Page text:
If you asked Hansi Müller-Schorp about the key to her great work, she would smile and mean that she merely wanted to find something beautiful in every object. What sounds easy was actually hard work: discipline, enthusiasm, creativity and an eye for things are indispensable for successful subject photography. Hansi is one of the few women who held their own in this difficult profession in the young Federal Republic. She enriched the genre until the nineties.
Her trademark is uncomplicated yet idiosyncratic pictorial solutions based on strict, unadorned design. With lighting direction refined down to the last detail, she created perfectly formed compositions of porcelain, cutlery, glasses, machine parts and furniture that go far beyond documentation. They are quasi still lifes that shaped the appearance of her clients. Not only did she produce extraordinary images in abstracting black and white, like hardly anyone else she also mastered colour photography and made the objects resound in tasteful, colourful arrangements. The products of clients such as Pott or Arzberg also formed the source material for her free artistic work. Here she gave free rein to her love of experimentation and reduced the objects to forms and lines full of poetry, all the way to surreal-looking, irritating photographs.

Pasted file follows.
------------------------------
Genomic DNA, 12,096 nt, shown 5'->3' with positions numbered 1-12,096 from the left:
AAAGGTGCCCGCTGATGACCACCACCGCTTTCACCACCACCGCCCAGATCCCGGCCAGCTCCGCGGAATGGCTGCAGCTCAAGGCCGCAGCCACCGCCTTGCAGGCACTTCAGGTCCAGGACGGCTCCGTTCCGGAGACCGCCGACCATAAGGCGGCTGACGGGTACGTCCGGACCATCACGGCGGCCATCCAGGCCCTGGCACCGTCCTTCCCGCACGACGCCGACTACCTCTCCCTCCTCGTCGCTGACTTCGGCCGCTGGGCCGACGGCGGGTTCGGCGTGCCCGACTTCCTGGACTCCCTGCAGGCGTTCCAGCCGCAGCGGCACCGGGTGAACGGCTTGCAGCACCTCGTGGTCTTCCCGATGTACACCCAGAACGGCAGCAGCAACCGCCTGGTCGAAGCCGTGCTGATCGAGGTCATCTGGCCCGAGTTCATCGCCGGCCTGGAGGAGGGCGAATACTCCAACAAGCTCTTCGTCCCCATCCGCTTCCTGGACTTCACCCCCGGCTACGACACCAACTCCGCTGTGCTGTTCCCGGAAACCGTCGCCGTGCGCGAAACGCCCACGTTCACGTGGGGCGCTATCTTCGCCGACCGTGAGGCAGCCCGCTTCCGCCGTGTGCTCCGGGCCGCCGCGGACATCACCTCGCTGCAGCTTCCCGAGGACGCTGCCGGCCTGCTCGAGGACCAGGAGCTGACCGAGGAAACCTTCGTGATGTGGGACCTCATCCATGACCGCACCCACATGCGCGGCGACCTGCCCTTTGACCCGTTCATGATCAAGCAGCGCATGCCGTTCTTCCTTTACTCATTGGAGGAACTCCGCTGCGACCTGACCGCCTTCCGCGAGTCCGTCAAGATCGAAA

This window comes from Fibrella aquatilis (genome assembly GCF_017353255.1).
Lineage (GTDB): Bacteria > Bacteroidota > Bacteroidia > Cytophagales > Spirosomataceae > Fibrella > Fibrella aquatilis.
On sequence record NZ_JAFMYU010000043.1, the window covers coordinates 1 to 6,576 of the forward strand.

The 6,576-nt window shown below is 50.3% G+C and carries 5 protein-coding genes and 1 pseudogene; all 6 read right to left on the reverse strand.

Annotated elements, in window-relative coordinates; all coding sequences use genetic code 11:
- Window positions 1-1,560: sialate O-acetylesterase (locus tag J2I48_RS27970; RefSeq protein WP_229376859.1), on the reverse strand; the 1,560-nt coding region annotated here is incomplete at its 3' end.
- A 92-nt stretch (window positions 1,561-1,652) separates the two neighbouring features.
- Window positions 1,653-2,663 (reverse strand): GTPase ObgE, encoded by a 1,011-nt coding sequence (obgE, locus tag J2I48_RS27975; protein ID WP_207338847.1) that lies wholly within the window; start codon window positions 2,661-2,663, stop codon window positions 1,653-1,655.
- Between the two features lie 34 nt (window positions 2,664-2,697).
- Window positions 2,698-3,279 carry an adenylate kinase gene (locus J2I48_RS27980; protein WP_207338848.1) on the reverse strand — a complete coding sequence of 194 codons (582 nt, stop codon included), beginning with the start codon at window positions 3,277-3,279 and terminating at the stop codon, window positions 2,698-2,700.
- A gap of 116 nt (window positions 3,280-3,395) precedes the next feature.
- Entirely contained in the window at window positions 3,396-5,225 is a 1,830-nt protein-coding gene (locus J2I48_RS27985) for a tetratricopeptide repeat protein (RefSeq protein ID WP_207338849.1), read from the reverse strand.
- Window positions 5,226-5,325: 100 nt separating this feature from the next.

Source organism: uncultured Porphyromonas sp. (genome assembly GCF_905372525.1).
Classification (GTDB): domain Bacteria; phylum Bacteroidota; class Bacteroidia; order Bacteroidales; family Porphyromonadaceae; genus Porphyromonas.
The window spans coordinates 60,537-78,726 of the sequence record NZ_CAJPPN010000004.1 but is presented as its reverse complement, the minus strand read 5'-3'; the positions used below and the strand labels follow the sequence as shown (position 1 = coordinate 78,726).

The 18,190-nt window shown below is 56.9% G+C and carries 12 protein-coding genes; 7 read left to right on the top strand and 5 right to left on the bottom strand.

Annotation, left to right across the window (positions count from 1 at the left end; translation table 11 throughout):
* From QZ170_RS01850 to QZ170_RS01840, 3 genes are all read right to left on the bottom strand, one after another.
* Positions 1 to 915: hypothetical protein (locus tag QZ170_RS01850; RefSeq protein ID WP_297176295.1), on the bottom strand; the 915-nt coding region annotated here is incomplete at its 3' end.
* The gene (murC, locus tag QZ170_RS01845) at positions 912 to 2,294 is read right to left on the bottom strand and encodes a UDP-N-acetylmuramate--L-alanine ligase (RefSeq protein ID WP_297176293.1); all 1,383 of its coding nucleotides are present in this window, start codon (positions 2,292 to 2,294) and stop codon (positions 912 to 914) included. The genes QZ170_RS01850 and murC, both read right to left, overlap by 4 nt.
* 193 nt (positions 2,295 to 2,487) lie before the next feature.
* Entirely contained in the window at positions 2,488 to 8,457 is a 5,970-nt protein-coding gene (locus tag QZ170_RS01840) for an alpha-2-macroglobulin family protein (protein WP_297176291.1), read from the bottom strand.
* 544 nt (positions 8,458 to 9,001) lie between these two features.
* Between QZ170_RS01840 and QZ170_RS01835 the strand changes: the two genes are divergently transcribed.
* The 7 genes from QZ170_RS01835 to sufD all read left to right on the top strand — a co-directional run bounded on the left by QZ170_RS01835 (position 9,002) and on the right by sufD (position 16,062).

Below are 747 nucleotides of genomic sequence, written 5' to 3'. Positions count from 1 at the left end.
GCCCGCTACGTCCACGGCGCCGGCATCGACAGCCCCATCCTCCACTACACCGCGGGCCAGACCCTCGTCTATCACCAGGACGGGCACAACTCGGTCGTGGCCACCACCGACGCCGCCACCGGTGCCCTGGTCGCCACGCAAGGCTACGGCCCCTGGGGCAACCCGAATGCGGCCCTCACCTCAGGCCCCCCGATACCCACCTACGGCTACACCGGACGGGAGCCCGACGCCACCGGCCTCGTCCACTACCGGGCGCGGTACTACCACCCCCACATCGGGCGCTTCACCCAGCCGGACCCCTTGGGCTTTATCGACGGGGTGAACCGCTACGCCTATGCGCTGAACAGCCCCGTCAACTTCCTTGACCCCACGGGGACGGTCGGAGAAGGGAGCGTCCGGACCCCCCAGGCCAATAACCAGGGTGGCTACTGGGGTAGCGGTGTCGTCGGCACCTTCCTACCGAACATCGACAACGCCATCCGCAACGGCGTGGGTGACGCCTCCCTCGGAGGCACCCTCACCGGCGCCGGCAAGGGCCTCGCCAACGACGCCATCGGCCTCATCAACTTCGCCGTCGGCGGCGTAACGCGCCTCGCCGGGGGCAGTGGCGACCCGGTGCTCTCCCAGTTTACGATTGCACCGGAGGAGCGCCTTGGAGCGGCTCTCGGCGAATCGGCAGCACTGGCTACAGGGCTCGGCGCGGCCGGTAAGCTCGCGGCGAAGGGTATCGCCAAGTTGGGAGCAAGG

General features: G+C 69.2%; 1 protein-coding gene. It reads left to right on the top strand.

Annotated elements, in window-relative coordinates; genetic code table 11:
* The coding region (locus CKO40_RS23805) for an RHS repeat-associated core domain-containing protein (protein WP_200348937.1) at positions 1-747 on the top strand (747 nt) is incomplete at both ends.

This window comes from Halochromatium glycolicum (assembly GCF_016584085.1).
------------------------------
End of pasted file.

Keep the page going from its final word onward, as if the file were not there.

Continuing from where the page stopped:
Hansi's professional development was influenced by the legendary old master of subject photography, Willi Moegle. She began an apprenticeship with him at the age of 14, became assistant, director and successor to his "Atelier für Fotodesign". Building on her mentor's basic visual conception, she developed an aesthetically unique way of seeing everyday things. It was difficult to succeed alongside Moegle. "I was just a shadow girl. But a lot of women were like that," the amiable photographer, who never made much of a fuss about herself but consistently followed her path, told me, adding "The apprenticeship with Moegle was good for me, I didn't have the money for school in Munich and his photography was my direction too."
Her appointments to various associations also testify to her effective work. She was a member of the DFA, then GDL, for 72 years alone, and from 1983 to 2008 she was involved in the association's interests on the board. For decades, the DFA/GDL met at her home in Leinfelden-Echterdingen. Hansi used this interface to promote photography locally and in Baden-Württemberg. In 2012, the DFA honoured her with the David Octavius Hill Medal in conjunction with the Art Award of the City of Leinfelden-Echterdingen. The acquisition of her estate by the Kunstbibliothek, Staatliche Museen zu Berlin, in December last year fulfilled one of Hansi Müller-Schorp's heartfelt wishes. Knowing that her multifaceted work will be preserved for posterity, she passed away quietly on 27 July at the age of 95.